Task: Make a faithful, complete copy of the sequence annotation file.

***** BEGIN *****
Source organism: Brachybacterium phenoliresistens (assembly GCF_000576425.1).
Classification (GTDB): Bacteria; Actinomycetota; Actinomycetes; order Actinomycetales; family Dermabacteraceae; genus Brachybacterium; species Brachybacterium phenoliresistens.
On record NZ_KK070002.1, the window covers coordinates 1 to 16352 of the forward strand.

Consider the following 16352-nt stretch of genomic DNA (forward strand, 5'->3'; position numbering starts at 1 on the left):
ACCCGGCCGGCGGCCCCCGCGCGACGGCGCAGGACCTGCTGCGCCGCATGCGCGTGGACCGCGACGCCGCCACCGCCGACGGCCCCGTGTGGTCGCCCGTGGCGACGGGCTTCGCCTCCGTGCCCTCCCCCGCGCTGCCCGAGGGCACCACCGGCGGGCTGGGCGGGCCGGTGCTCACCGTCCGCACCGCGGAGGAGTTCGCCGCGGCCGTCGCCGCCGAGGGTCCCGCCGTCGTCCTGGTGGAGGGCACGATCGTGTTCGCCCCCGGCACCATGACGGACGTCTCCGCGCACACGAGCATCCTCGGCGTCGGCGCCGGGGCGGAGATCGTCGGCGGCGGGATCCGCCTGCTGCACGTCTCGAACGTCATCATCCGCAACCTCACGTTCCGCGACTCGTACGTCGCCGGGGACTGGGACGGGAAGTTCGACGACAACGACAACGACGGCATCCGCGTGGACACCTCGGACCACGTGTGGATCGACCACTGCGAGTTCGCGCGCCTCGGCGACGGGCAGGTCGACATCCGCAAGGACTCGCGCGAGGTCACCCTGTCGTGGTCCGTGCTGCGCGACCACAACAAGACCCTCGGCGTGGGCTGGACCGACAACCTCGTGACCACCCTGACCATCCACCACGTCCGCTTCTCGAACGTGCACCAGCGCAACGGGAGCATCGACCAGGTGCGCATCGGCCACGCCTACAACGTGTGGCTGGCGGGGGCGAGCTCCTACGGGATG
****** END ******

Source organism: Brachybacterium phenoliresistens (assembly GCF_000576425.1).
Classification (GTDB): Bacteria; Actinomycetota; Actinomycetes; order Actinomycetales; family Dermabacteraceae; genus Brachybacterium; species Brachybacterium phenoliresistens.
On record NZ_KK070002.1, the window covers coordinates 1 to 16352 of the forward strand.

Consider the following 16352-nt stretch of genomic DNA (forward strand, 5'->3'; position numbering starts at 1 on the left):
ACCCGGCCGGCGGCCCCCGCGCGACGGCGCAGGACCTGCTGCGCCGCATGCGCGTGGACCGCGACGCCGCCACCGCCGACGGCCCCGTGTGGTCGCCCGTGGCGACGGGCTTCGCCTCCGTGCCCTCCCCCGCGCTGCCCGAGGGCACCACCGGCGGGCTGGGCGGGCCGGTGCTCACCGTCCGCACCGCGGAGGAGTTCGCCGCGGCCGTCGCCGCCGAGGGTCCCGCCGTCGTCCTGGTGGAGGGCACGATCGTGTTCGCCCCCGGCACCATGACGGACGTCTCCGCGCACACGAGCATCCTCGGCGTCGGCGCCGGGGCGGAGATCGTCGGCGGCGGGATCCGCCTGCTGCACGTCTCGAACGTCATCATCCGCAACCTCACGTTCCGCGACTCGTACGTCGCCGGGGACTGGGACGGGAAGTTCGACGACAACGACAACGACGGCATCCGCGTGGACACCTCGGACCACGTGTGGATCGACCACTGCGAGTTCGCGCGCCTCGGCGACGGGCAGGTCGACATCCGCAAGGACTCGCGCGAGGTCACCCTGTCGTGGTCCGTGCTGCGCGACCACAACAAGACCCTCGGCGTGGGCTGGACCGACAACCTCGTGACCACCCTGACCATCCACCACGTCCGCTTCTCGAACGTGCACCAGCGCAACGGGAGCATCGACCAGGTGCGCATCGGCCACGCCTACAACGTGTGGCTGGCGGGGGCGAGCTCCTACGGGATG